Published by Steidl Publishing 2005
Signed by the photographer
Ordinary things here startle, while the extraordinary appears at perfect ease in the world. These pictures, made in the 1970s and 80s, offer a window into the beginning and breadth of Mitch Epstein's career. Most of these photographs are previously unpublished-culled from 15 years of work that addresses the theme of American recreation. Epstein's interpretation of leisure in the United States is characteristically subtle, ranging, and sharpwitted. In Recreation, teenage girls abandon a baby to fondle a snake; children sleep naked on a car in an open campground-people stake their private ground in public, if only for a moment, during which Epstein's camera finds them. Gesture gives many of these photographs their pulse: tender hand, strained shoulder, swiveled hip. It isn't the fact of thirteen year olds smoking that will astound viewers, but the grace and knowledge in the young fingers that hold the cigarettes. Epstein's wit is laced with compassion, as he turns these rituals of boredom and beauty, excess and denial, alienation and possibility into a distillation of modern America.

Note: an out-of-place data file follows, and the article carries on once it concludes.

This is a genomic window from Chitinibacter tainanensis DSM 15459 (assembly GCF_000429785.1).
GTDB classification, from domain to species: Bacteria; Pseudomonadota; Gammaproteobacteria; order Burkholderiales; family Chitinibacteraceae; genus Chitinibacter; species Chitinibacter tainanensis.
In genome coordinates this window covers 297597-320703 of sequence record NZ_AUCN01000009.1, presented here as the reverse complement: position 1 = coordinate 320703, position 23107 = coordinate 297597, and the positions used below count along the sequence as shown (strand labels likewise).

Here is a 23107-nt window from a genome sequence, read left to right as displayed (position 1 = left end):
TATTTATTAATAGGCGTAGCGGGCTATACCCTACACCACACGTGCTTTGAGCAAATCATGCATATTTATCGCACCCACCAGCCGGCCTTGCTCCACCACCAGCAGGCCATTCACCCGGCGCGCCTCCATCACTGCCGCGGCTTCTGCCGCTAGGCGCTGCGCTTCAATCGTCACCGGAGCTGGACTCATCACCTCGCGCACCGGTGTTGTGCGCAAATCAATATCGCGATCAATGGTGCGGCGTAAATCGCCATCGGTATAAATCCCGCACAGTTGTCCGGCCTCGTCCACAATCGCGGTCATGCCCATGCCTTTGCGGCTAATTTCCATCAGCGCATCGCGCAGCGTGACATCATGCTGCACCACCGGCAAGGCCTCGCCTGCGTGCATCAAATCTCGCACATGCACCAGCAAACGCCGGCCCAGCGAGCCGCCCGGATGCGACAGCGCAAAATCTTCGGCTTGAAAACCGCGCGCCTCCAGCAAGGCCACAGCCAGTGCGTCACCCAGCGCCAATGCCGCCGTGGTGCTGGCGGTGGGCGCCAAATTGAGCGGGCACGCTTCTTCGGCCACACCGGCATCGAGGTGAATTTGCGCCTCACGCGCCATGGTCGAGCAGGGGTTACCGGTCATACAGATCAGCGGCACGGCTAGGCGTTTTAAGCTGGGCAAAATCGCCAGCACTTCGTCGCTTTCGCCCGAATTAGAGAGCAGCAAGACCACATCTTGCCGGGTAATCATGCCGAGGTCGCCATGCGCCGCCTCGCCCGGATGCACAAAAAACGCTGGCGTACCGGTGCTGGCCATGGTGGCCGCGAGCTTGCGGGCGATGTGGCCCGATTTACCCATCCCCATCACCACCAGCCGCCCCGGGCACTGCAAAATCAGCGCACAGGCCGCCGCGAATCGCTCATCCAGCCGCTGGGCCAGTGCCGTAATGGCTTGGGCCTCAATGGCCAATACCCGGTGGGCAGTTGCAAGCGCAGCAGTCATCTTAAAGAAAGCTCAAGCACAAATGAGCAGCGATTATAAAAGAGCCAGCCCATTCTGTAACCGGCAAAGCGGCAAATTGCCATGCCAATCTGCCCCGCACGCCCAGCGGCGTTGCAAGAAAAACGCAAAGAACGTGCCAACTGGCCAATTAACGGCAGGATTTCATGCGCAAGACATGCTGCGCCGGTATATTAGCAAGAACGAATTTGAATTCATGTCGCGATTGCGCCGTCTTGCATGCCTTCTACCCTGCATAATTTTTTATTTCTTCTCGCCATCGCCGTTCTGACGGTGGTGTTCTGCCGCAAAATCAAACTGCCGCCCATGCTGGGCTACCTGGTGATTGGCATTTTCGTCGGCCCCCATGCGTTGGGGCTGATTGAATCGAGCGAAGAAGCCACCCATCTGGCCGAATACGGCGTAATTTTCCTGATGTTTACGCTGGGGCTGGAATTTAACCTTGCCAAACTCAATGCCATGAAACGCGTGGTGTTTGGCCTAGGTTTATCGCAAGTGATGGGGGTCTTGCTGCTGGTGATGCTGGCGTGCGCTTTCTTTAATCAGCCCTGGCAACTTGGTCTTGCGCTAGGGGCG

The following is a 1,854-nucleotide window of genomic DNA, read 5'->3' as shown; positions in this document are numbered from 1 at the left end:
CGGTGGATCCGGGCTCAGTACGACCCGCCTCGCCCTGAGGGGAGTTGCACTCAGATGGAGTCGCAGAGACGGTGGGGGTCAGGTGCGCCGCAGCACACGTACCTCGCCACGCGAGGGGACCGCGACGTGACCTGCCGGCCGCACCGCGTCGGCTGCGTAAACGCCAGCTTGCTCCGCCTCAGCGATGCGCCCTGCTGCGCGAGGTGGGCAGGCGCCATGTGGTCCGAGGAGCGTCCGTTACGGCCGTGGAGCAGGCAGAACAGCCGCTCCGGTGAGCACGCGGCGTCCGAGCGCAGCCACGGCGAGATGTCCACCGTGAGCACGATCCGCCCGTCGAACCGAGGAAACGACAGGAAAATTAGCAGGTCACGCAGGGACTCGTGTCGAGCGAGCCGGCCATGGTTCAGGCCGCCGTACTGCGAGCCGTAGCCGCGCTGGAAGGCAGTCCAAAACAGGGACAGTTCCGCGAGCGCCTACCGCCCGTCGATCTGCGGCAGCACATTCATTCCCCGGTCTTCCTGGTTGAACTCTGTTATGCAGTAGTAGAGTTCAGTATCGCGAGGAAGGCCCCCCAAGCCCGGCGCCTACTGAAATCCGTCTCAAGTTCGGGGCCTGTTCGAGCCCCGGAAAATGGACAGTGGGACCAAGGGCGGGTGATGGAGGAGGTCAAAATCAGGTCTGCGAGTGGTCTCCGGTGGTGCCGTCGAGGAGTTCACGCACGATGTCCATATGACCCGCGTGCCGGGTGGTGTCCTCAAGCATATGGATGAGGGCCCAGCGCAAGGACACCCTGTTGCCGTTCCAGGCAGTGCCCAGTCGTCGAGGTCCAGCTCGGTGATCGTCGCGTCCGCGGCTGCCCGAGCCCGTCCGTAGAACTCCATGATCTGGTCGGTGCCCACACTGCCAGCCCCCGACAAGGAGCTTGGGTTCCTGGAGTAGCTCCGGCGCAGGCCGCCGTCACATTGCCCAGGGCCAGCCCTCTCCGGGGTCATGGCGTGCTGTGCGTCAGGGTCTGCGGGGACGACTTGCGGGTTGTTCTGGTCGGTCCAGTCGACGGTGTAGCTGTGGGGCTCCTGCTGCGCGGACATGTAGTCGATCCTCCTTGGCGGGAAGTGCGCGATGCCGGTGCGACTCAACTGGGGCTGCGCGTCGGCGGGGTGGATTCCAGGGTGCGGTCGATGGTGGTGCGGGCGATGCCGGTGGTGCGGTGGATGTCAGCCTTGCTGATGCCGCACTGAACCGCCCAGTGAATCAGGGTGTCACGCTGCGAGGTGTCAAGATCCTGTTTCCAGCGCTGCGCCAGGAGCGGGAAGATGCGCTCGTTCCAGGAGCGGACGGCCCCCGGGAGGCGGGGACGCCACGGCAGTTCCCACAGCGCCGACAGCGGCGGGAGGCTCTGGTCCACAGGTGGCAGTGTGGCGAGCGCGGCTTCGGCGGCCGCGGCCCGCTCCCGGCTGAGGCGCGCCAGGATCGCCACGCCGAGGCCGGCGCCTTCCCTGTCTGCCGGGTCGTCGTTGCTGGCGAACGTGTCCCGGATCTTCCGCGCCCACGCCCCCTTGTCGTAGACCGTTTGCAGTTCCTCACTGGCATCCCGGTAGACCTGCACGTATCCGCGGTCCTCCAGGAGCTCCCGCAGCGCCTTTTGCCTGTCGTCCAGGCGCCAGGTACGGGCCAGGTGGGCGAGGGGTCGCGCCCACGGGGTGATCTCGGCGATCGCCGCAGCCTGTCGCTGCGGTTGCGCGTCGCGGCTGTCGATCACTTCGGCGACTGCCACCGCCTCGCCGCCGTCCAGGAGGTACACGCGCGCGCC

Epstein brings such subtlety and assurance to his pictures that each one feels not just ideal but inevitable.
Vince Aletti, Village Voice
Clothbound, 16.5 x 11 in./158 pgs / 73 color.